Why the “Why?” matters.

When I teach aspiring entrepreneurs at Stanford, I always tell them that any good startup pitch includes a compelling story of why you are exactly the right entrepreneur for this venture. Sometimes it might be a personal connection (“My brother was born without eyesight and so I’m passionate about technology for the blind”); sometimes it might be a personal anecdote (“I realized when visiting a small village in Africa how important it is to better connect the world”).

Simon Simek, in his TEDx video, talks about how great leaders from history always nail the “why?” before moving to the “how?” and the “what?”. Once you’ve clearly articulated the“why?”, then the rest is just tactical detail.

In his talk, Simek points about that most people can explain what they do…

…but very, very few people or organizations know why they do what they do. And by “why” I don’t mean “to make a profit.” By “why,” I mean: What’s your purpose? What’s your cause? What’s your belief? Why does your organization exist? Why do you get out of bed in the morning? And why should anyone care?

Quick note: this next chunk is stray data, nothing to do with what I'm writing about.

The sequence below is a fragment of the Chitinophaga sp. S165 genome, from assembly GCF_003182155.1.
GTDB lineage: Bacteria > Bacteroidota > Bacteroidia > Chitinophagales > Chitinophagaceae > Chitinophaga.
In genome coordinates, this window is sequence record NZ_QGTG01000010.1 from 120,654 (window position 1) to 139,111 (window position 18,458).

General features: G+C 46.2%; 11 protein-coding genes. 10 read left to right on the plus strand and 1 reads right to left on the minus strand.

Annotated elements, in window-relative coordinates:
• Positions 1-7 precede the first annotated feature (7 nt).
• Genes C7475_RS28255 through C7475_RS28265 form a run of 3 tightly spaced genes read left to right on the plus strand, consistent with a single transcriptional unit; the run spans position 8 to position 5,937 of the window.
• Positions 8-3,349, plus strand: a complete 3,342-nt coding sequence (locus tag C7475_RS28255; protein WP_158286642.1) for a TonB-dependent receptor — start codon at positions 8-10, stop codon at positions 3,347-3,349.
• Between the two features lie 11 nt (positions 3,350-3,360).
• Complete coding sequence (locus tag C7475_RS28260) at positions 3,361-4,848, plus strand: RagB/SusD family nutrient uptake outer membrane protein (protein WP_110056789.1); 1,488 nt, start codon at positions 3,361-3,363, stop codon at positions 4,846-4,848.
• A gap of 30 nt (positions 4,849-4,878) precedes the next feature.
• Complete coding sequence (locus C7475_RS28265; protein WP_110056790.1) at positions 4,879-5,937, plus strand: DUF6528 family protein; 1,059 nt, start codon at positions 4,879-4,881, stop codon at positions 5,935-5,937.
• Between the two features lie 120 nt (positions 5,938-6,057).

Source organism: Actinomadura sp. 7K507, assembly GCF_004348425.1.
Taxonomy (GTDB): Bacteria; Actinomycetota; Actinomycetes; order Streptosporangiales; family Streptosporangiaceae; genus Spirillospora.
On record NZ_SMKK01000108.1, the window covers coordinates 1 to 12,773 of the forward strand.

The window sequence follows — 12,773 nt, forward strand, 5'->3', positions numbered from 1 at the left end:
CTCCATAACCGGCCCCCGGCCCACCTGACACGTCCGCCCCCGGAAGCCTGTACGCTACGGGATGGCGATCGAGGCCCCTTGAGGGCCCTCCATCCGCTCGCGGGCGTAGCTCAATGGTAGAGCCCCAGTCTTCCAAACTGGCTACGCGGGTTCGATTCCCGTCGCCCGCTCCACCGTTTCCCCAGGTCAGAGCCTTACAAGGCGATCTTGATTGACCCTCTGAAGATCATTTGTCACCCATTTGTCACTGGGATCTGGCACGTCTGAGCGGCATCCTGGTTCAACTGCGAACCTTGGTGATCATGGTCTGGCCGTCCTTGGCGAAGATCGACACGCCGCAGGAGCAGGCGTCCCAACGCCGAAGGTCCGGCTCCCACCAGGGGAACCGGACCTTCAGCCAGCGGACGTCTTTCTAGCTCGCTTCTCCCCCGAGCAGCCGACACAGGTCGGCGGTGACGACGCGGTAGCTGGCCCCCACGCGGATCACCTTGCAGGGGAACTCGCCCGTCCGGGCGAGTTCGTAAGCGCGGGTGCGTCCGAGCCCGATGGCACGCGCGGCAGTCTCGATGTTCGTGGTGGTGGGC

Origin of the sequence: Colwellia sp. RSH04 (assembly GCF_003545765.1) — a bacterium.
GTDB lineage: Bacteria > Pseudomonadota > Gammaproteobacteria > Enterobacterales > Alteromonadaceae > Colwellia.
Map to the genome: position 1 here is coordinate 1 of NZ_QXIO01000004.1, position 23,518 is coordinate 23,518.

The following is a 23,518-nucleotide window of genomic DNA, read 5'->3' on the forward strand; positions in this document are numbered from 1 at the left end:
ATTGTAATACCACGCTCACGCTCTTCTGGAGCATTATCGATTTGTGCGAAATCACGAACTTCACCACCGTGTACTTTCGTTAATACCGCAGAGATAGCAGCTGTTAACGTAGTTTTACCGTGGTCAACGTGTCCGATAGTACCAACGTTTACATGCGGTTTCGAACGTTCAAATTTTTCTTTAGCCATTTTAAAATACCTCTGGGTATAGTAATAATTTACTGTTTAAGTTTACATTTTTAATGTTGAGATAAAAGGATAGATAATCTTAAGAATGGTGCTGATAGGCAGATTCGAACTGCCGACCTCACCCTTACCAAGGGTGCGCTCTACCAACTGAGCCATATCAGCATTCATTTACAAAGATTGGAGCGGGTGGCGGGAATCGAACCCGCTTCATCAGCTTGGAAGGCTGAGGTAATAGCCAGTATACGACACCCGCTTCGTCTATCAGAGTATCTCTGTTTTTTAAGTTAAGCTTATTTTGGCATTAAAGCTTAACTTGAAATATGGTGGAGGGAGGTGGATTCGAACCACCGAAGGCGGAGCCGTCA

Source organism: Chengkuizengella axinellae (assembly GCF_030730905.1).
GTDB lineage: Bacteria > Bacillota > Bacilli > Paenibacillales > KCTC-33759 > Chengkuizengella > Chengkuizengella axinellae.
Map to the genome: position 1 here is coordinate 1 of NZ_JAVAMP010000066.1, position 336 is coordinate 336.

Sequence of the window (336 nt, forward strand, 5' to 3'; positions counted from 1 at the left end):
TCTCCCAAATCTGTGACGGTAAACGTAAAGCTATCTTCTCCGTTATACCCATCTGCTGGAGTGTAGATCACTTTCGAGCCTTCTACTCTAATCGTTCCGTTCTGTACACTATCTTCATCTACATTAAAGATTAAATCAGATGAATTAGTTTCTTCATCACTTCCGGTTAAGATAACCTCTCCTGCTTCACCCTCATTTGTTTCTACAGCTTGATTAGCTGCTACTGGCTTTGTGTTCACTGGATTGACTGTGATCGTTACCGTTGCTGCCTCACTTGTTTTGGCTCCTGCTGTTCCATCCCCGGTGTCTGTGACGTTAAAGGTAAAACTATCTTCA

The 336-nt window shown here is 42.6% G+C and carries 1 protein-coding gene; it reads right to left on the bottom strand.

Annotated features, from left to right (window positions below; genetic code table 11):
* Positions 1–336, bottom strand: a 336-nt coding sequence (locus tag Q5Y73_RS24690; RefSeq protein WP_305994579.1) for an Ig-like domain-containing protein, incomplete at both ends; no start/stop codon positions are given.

When Sumit and I founded Tivix we had a very clear “why?” in our heads — we passionately believed that we were uniquely capable of applying technology to change the world for good. We wanted to build software that matters. We struggled through a couple business model variations (the “how?”) before we found one that stuck. But the “why” has never changed.

As we’ve grown the team, that raison d’être has evolved into a full manifesto we’ve developed together as a team.

It’s what gets us out of bed in the morning. It’s the “why” that bonds us as a team. The rest is easy.

Why the “Why?” matters.

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